-Mom adored “Pleased to Meet You”. She was curious about your background. I told her you’re from a prestigious jazz family. Your brother’s trumpeter Thad and drummer Elvin accomplished a lot musically. You all grew up in Pontiac, Michigan. Looking at the “Pleased to Meet You” album cover, she couldn't believe you're 92. I took her about your hot performance at the Detroit International Jazz Festival last month.

-Mom patted her right foot and bobbed her head from track one "What Am I Here for" to track 11 "Lonely Woman". She also enjoyed Oliver Jones playing, but I couldn’t give her any information about him. It was the first time I'd experienced Oliver. He’s a fine piano player with a sophisticated left hand, and a right hand that gallops across the piano keys.

On the standard "Making Whoopee", it appeared you and Oliver played one piano at the same time. Mom’s favorite tracks were "Blues for Big Scotia" and "Monk's Mood". At some point, I thought I'd have to stop my car, let her out so she could dance. You and Oliver had her in a trance. I'm going to buy her a copy of "Pleased to Meet You". I’ve noticed; as she’s gotten older, her musical taste has changed. From Keyshia Cole to a budding Hank Jones fan that’s a big leap. I might turn mom onto Thad and Elvin’s music next.

Tuesday, October 27, 2009


Carl Cafagna, Jeremy St. Martin, Nicci Der-Stepanian, and Meri SlavenAfter the Metro Jazz Voices second performance, Meri you asked me for feedback. Normally, Baker’s features straight ahead acoustic jazz. I like the idea of having a jazz quartet comprised of vocalists in the tradition of Lambert, Kendricks, and Ross, and the Manhattan Transfer with a strong presence on the Detroit jazz scene. At Baker’s Keyboard Lounge last night, the MVJ show promised, performing songs such as Frank Sintra’s “Look of Love”, Oscar Peterson’s “Hymn of Freedom” and Stanley Turrentine’s “Sugar”. MVJ has some strengths and noticeable weaknesses that should be addressed.

Of the four singers, you and Nicci Der-Stepanian were more polished. On "Over the Rainbow”, Der-Stepanian was divine, and you stayed poised when the microphone kept fading in an out while you sang of "Pennies from Heaven". Meri, your voice is sweet. You are the more polished singer. I believe you know that, but you never tried to upstage your band-mates.

Founder Jeremy St. Martin and Carl Cafagna were the loose links. Cafagna-the front man of Carl Cafagna & Northstar Jazz, and a key member of the Hot Club of Detroit--is a wonderful tenor saxophonist, but he’s not a natural singer. His attempt to riff like vocalist John Hendricks was brave, but Cafagna flopped. MJV’s founder, Jeremy St. Martin, was shy. I would've never guessed the quartet is his brainchild. Cafagna behaved like the ringleader. Maybe St. Martin dislikes the spotlight. Maybe from day one he decided to delegate the workload.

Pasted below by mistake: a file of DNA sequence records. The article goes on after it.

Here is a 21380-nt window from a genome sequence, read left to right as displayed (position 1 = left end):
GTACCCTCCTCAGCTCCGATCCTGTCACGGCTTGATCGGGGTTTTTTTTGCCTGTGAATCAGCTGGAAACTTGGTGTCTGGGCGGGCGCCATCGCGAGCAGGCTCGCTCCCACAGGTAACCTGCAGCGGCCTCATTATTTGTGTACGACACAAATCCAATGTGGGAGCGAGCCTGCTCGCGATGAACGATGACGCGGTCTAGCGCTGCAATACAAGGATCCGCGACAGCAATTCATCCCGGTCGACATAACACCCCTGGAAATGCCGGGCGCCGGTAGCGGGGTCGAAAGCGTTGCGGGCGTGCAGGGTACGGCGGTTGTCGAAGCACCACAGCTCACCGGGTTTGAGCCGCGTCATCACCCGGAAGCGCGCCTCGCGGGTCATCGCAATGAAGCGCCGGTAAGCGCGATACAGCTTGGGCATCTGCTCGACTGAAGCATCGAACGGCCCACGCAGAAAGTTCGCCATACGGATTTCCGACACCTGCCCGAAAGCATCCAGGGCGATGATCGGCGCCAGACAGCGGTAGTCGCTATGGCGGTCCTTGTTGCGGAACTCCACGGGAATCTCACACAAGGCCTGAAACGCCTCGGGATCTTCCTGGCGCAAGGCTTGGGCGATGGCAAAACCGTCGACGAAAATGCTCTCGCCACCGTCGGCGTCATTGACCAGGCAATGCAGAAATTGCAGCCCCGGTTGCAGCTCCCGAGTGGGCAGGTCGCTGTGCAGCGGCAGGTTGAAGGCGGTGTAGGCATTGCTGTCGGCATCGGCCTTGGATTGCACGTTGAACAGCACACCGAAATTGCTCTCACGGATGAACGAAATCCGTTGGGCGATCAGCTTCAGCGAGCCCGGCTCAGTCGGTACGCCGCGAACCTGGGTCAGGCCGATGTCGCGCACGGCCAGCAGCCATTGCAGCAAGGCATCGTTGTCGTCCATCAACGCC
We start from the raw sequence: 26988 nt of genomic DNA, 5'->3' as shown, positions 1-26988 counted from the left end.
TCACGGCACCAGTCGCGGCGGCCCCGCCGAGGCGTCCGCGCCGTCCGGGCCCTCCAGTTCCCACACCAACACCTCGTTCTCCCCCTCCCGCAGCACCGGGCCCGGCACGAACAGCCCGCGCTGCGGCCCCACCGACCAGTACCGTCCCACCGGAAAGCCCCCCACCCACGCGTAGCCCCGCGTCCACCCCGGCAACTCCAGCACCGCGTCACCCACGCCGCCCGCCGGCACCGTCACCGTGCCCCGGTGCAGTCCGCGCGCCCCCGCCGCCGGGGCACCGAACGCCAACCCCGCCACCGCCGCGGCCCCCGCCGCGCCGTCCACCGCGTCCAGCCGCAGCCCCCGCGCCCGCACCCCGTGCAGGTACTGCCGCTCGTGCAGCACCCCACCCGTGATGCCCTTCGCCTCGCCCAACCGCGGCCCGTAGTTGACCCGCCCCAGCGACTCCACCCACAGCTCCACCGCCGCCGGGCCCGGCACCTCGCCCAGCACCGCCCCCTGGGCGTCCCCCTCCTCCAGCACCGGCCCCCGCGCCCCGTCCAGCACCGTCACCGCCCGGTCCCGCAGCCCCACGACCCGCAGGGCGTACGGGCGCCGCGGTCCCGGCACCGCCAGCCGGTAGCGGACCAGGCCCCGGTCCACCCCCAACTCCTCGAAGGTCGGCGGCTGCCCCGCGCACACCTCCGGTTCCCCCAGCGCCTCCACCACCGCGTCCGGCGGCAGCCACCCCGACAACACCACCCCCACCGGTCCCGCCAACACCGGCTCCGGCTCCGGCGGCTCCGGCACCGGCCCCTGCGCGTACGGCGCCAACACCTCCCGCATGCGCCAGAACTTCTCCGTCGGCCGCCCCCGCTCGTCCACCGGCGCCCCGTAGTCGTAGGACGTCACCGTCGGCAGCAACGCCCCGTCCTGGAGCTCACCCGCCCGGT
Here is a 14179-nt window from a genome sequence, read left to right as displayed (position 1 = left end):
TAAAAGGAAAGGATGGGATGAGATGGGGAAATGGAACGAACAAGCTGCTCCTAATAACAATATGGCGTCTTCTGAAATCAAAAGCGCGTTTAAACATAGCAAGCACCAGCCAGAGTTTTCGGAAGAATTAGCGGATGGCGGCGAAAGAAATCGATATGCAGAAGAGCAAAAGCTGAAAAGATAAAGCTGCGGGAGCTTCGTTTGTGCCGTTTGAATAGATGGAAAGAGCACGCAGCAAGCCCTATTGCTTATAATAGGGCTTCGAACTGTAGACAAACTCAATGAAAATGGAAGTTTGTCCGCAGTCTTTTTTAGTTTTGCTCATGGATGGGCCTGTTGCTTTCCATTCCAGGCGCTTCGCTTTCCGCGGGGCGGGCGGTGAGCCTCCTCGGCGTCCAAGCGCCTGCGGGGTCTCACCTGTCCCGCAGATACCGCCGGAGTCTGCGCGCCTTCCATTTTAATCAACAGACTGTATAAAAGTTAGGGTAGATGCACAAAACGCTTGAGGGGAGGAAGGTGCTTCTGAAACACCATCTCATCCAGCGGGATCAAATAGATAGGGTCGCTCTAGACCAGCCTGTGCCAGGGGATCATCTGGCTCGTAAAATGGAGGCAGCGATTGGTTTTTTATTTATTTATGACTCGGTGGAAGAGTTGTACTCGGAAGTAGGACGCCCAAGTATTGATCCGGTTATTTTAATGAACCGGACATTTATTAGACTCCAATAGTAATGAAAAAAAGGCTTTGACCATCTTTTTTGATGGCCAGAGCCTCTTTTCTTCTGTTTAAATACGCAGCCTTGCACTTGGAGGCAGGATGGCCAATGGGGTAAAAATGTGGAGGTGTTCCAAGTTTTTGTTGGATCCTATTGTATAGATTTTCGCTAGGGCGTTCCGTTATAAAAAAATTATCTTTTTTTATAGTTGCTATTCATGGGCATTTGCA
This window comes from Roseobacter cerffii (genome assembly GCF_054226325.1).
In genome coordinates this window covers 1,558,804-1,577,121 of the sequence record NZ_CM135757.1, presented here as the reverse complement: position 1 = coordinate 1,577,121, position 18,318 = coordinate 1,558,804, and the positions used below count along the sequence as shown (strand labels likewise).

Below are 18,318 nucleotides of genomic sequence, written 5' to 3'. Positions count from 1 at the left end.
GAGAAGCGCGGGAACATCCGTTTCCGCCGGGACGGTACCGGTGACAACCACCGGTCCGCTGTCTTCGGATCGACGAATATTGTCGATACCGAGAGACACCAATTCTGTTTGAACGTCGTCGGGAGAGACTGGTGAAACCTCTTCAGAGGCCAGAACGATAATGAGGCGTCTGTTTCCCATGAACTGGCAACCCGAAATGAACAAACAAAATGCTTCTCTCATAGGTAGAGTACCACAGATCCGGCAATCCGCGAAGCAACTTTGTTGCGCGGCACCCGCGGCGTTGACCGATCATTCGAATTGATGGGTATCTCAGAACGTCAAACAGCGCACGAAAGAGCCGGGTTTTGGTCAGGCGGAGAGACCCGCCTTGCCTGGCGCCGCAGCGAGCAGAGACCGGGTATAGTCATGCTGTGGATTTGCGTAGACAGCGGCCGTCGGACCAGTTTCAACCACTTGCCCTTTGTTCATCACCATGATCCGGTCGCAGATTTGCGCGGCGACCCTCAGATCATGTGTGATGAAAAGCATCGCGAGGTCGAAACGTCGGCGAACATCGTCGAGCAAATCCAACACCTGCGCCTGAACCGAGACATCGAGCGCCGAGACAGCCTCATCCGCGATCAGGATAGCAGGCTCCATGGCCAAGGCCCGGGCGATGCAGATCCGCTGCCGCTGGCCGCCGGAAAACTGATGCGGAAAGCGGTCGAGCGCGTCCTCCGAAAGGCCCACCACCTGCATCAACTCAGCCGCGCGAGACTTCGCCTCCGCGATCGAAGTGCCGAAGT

Hiring the Scott Gwinnell trio was smart. They know how to back vocalists. Gwinnell is multi-faceted. This summer, he released the album “Brush Fire” His orchestra rocked the Detroit International Jazz Festival last month. The album, I bet, will make many jazz critics best of 2009 list. It’ll be on mine. Meri MJV has promise. With more rehearsing, and a year or two of gigging steadily, the quartet will be tighter. Conventional jazz bands have overpopulated the Detroit jazz scene. It needs more diversity. The MJ V has a sturdy foundation to build on

Saturday, October 24, 2009


Wendell, when did you start singing? I planned to question you after your opening set at the jazz club Cliff Bell's Saturday night. I couldn’t because some fans had you cornered. Wendell, I know some saxophonists past and present liked to sing. Several years ago, for example, I heard Archie Shepp sing. It was an ugly site. Recently, I watched video footage of the late saxophonist George Adams singing. He was a remarkable free-jazz saxophonist, but Adams singing was underwhelming. Skeeter Shelton, another gifted free-jazz sax-man, sang during his gig in 2007 at the Bohemian National Home. It was embarrassing.

The crowd at Cliff Bells was noisy. I could barely hear you. So I cannot say how you fared. You seemed confident. Your knack for sashaying through chord changes with the clarinet was comparable to Pee Wee Russell and Benny Goodman, clarinetists I'm sure influenced you. If they were alive, Russell and Goodman would consider you a peer. I couldn't hear your singing voice, but I could hear your rhythm section They were like enthusiastic disciples setting at the feet of a jazz sage. In fact, I set at a table on the stage, close enough to bassist Jef Reynolds I could see the notes floating away from his bass strings, and melting in the crowd ears.